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Centrally condensed turbulent cores: massive stars or fragmentation

Published online by Cambridge University Press:  08 November 2005

Clare L. Dobbs
Affiliation:
School of Physics and Astronomy, University of St Andrews, North Haugh, St Andrews, Fife, KY16 9SS, UK email:cld2@st-and.ac.uk Present address: School of Physics and Astronomy, University of St Andrews, North Haugh, St Andrews, Fife, KY16 9SS
Ian A. Bonnell
Affiliation:
School of Physics and Astronomy, University of St Andrews, North Haugh, St Andrews, Fife, KY16 9SS, UK email:cld2@st-and.ac.uk
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Abstract

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We present numerical investigations into the formation of massive stars from turbulent cores of density gradient $\rho \propto r^{-1.5}$. The results of five hydrodynamical simulations are described, following the collapse of the core, fragmentation and the formation of small clusters of protostars. We generate two different initial turbulent velocity fields corresponding to power-law spectra $P \propto k^{-4}$ and $P \propto k^{-3.5}$, and apply two different initial core radii. Calculations are included for both completely isothermal collapse, and a non-isothermal equation of state above a critical density ($10^{-14}$gcm$^{-3}$). Our calculations reveal the preference of fragmentation over monolithic star formation in turbulent cores. Fragmentation was prevalent in all the isothermal cases. Although disc fragmentation was largely suppressed in the non-isothermal runs due to the small dynamic range between the initial density and the critical density, our results show that some fragmentation still persisted. This is inconsistent with previous suggestions that turbulent cores result in the formation of a single massive star. We conclude that turbulence cannot be measured as an isotropic pressure term.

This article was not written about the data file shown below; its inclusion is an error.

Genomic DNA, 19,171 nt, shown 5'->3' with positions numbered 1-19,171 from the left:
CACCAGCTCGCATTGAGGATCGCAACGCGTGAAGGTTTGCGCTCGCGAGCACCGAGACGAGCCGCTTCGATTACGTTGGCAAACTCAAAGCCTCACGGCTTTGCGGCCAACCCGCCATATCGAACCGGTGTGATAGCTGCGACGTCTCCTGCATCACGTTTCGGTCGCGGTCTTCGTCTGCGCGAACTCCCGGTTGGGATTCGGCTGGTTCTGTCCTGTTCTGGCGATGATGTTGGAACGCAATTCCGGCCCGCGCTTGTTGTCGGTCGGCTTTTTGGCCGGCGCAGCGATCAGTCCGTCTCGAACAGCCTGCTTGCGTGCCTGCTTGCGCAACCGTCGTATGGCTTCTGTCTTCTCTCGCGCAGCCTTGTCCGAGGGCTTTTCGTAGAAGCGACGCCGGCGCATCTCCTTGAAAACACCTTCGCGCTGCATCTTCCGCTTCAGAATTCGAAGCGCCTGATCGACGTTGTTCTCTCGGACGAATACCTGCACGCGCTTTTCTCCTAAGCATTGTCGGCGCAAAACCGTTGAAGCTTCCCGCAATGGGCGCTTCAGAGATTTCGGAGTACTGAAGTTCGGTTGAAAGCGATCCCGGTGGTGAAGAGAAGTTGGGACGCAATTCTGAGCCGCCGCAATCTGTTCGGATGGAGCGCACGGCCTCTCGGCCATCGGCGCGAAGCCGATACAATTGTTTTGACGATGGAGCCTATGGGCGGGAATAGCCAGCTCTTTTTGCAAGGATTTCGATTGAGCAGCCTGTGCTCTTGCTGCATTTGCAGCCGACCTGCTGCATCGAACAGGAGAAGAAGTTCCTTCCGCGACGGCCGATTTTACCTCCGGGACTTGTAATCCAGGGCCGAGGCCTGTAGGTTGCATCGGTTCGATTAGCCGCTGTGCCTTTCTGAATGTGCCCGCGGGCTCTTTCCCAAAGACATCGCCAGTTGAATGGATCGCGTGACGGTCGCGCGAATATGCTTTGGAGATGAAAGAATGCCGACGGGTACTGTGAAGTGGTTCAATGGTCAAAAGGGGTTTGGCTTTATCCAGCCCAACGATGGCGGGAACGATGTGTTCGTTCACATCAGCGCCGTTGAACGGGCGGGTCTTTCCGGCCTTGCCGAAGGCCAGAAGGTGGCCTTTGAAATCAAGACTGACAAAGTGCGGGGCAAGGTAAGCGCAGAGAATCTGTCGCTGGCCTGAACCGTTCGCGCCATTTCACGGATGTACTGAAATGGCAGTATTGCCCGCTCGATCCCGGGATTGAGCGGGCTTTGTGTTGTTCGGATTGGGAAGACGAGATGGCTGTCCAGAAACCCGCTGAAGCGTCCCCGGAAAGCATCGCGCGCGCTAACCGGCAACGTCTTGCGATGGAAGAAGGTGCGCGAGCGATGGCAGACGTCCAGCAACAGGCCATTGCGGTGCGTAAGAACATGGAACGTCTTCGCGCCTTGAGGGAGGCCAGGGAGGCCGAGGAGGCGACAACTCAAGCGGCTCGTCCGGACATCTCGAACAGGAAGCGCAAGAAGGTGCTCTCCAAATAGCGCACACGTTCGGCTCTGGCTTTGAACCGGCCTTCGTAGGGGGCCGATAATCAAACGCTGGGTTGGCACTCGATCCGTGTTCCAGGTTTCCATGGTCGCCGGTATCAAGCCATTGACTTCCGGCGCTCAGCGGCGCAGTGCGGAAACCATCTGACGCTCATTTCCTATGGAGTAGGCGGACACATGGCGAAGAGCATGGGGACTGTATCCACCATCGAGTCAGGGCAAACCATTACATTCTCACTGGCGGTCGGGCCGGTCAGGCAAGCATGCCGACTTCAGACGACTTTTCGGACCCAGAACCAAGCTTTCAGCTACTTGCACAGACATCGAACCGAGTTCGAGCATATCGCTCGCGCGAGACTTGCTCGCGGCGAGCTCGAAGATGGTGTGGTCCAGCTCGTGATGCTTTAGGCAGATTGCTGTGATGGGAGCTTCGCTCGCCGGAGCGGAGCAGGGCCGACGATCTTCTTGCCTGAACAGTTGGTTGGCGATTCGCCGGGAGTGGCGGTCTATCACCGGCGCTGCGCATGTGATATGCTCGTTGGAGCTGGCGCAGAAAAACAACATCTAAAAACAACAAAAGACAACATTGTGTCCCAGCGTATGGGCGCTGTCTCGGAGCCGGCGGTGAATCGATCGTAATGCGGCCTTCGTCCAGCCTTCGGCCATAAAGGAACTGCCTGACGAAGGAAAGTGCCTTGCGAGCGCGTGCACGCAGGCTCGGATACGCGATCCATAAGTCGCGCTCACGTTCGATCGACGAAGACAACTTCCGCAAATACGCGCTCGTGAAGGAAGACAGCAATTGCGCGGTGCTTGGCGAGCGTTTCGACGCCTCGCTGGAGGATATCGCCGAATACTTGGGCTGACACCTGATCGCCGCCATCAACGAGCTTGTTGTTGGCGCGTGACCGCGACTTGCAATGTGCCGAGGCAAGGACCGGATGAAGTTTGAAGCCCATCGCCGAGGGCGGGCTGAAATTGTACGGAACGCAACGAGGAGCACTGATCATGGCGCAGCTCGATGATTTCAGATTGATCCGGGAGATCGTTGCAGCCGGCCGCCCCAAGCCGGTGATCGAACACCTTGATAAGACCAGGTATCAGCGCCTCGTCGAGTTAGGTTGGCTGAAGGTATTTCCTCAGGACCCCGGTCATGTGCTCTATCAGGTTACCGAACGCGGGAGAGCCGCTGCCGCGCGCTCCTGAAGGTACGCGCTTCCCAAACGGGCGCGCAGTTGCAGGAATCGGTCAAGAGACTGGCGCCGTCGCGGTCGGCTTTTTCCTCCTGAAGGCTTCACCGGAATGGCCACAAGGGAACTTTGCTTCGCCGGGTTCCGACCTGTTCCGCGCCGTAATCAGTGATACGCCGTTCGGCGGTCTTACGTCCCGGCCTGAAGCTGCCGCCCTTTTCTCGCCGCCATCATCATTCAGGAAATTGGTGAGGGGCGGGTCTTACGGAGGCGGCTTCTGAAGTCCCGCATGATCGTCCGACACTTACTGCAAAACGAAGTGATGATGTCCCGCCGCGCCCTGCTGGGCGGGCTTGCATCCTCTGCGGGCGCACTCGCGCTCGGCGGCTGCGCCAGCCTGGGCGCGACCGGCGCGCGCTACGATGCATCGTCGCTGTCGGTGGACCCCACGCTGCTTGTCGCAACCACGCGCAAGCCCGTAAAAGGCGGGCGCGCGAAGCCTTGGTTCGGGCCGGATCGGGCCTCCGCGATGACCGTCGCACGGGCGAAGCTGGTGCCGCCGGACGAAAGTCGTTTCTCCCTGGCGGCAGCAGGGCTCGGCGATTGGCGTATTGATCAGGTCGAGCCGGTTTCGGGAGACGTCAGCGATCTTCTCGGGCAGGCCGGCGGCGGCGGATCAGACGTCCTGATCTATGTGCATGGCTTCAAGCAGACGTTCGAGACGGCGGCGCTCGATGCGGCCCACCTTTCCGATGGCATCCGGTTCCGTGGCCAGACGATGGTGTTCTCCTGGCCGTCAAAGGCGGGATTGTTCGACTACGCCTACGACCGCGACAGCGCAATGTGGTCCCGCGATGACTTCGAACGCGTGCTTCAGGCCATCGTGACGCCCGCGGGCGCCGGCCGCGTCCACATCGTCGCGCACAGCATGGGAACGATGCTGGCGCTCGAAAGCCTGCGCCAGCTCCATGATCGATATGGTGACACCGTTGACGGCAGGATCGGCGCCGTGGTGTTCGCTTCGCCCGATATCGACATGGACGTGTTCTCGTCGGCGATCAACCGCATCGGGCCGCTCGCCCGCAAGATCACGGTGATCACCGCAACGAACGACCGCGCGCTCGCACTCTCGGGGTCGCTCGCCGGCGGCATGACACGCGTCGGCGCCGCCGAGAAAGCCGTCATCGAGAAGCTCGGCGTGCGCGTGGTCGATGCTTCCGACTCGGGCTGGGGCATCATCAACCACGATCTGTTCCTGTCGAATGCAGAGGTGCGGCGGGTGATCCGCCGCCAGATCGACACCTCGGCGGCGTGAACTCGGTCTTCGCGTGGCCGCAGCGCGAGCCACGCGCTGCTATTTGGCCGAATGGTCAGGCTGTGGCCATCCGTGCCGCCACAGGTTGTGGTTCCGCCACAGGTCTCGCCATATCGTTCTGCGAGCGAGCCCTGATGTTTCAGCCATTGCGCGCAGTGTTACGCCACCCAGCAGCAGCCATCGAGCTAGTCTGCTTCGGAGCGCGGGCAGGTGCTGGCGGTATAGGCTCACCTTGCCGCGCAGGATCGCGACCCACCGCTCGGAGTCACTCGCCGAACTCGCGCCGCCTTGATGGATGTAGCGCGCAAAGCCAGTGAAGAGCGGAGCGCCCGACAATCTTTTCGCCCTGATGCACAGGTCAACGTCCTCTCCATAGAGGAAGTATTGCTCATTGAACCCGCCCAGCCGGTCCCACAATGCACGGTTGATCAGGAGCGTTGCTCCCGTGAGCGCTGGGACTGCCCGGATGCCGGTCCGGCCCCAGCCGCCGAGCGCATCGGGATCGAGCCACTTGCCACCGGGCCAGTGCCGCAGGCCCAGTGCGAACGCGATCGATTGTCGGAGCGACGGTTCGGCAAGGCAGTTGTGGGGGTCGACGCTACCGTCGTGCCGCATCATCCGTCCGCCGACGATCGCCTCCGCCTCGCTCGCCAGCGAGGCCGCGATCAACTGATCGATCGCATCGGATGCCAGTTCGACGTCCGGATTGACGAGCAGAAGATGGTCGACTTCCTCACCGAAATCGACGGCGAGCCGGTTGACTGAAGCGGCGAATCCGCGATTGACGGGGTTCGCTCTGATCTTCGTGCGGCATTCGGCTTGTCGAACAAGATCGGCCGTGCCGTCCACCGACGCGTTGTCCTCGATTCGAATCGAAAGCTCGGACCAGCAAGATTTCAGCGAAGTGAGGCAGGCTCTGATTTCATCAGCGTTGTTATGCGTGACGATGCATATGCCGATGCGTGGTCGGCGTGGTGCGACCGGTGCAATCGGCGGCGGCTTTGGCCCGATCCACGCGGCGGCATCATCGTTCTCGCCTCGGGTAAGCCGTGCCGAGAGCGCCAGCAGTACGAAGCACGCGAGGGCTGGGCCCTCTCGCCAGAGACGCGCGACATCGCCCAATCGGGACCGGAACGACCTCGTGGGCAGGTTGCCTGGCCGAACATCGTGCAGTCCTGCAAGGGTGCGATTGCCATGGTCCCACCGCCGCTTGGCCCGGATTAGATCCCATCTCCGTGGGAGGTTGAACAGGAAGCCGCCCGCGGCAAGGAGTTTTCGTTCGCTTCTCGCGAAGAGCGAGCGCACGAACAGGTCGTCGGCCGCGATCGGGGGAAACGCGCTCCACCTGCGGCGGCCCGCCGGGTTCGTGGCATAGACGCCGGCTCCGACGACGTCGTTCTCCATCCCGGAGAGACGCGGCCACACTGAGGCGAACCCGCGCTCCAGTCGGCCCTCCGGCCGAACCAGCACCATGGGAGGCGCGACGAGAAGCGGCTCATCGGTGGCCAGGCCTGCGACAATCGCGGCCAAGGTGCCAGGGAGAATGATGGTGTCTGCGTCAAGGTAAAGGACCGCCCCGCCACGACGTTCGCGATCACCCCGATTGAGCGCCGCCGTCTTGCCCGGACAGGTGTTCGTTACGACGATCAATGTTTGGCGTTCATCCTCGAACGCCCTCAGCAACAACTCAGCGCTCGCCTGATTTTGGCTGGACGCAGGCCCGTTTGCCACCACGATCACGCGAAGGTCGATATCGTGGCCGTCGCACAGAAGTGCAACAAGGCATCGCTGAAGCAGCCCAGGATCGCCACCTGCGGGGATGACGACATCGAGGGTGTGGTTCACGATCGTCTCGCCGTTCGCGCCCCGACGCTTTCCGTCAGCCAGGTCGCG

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Contributed Papers
Copyright
© 2005 International Astronomical Union
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